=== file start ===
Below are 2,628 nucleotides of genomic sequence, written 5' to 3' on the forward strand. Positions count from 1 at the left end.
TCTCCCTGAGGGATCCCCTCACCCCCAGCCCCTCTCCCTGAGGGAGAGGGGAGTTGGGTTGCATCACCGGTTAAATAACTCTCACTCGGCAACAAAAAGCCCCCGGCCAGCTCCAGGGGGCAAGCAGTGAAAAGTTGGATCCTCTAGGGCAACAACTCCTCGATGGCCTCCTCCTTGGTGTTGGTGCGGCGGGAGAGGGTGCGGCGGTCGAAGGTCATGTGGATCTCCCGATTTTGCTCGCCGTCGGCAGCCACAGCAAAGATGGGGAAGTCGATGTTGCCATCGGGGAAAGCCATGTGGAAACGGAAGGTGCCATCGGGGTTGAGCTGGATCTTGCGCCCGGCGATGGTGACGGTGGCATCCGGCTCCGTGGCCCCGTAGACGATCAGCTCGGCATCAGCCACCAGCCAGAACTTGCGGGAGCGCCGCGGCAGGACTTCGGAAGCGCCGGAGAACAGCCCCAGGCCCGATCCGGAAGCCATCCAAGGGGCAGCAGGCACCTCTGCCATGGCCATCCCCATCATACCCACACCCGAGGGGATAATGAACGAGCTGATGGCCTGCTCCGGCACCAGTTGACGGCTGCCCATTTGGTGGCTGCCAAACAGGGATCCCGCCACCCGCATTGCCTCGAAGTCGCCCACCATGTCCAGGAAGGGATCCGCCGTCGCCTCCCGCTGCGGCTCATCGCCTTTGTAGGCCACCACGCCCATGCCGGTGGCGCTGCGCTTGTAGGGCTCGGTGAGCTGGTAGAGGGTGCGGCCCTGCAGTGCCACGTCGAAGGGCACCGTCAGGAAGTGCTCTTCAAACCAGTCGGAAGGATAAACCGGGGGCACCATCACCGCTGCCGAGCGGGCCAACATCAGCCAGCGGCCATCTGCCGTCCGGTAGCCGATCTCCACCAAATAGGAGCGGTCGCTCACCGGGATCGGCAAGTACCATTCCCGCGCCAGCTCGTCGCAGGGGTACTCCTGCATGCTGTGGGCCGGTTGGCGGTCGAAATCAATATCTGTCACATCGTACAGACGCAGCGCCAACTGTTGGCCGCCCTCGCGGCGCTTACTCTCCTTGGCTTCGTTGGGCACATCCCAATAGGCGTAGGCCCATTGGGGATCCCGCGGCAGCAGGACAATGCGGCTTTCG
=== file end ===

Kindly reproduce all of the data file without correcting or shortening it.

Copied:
Below are 2,628 nucleotides of genomic sequence, written 5' to 3' on the forward strand. Positions count from 1 at the left end.
TCTCCCTGAGGGATCCCCTCACCCCCAGCCCCTCTCCCTGAGGGAGAGGGGAGTTGGGTTGCATCACCGGTTAAATAACTCTCACTCGGCAACAAAAAGCCCCCGGCCAGCTCCAGGGGGCAAGCAGTGAAAAGTTGGATCCTCTAGGGCAACAACTCCTCGATGGCCTCCTCCTTGGTGTTGGTGCGGCGGGAGAGGGTGCGGCGGTCGAAGGTCATGTGGATCTCCCGATTTTGCTCGCCGTCGGCAGCCACAGCAAAGATGGGGAAGTCGATGTTGCCATCGGGGAAAGCCATGTGGAAACGGAAGGTGCCATCGGGGTTGAGCTGGATCTTGCGCCCGGCGATGGTGACGGTGGCATCCGGCTCCGTGGCCCCGTAGACGATCAGCTCGGCATCAGCCACCAGCCAGAACTTGCGGGAGCGCCGCGGCAGGACTTCGGAAGCGCCGGAGAACAGCCCCAGGCCCGATCCGGAAGCCATCCAAGGGGCAGCAGGCACCTCTGCCATGGCCATCCCCATCATACCCACACCCGAGGGGATAATGAACGAGCTGATGGCCTGCTCCGGCACCAGTTGACGGCTGCCCATTTGGTGGCTGCCAAACAGGGATCCCGCCACCCGCATTGCCTCGAAGTCGCCCACCATGTCCAGGAAGGGATCCGCCGTCGCCTCCCGCTGCGGCTCATCGCCTTTGTAGGCCACCACGCCCATGCCGGTGGCGCTGCGCTTGTAGGGCTCGGTGAGCTGGTAGAGGGTGCGGCCCTGCAGTGCCACGTCGAAGGGCACCGTCAGGAAGTGCTCTTCAAACCAGTCGGAAGGATAAACCGGGGGCACCATCACCGCTGCCGAGCGGGCCAACATCAGCCAGCGGCCATCTGCCGTCCGGTAGCCGATCTCCACCAAATAGGAGCGGTCGCTCACCGGGATCGGCAAGTACCATTCCCGCGCCAGCTCGTCGCAGGGGTACTCCTGCATGCTGTGGGCCGGTTGGCGGTCGAAATCAATATCTGTCACATCGTACAGACGCAGCGCCAACTGTTGGCCGCCCTCGCGGCGCTTACTCTCCTTGGCTTCGTTGGGCACATCCCAATAGGCGTAGGCCCATTGGGGATCCCGCGGCAGCAGGACAATGCGGCTTTCG